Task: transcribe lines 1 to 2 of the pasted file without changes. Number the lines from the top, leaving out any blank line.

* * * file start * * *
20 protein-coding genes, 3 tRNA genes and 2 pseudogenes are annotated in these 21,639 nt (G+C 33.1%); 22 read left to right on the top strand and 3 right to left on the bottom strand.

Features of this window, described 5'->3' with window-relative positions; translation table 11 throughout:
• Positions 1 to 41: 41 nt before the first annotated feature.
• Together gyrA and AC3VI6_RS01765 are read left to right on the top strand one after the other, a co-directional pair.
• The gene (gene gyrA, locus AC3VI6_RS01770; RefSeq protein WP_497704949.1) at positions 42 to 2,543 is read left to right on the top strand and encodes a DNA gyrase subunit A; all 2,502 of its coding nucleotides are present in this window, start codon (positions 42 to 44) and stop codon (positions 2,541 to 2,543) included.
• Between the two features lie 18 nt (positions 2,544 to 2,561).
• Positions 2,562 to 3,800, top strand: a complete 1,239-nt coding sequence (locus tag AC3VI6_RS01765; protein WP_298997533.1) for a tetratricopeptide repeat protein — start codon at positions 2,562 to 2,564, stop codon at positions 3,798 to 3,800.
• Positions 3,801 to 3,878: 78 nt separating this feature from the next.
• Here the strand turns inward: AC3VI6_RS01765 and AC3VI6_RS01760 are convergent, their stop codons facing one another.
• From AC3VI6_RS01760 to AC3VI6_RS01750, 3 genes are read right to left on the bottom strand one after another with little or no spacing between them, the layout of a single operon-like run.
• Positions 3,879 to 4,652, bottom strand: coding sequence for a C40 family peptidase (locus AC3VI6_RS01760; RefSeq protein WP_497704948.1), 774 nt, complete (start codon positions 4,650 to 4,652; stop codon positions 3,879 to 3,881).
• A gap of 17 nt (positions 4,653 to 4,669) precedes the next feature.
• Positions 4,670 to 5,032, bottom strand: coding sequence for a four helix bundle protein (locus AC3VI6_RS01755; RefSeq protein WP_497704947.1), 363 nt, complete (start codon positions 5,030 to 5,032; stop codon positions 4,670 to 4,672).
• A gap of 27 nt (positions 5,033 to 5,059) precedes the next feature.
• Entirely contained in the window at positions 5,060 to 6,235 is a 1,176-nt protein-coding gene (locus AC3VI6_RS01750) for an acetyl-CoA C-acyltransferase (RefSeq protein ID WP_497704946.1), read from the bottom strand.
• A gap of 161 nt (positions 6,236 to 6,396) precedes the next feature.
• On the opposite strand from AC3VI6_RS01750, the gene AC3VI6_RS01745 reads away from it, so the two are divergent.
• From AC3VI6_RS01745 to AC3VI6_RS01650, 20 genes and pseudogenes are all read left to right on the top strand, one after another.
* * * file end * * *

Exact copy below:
20 protein-coding genes, 3 tRNA genes and 2 pseudogenes are annotated in these 21,639 nt (G+C 33.1%); 22 read left to right on the top strand and 3 right to left on the bottom strand.

Features of this window, described 5'->3' with window-relative positions; translation table 11 throughout: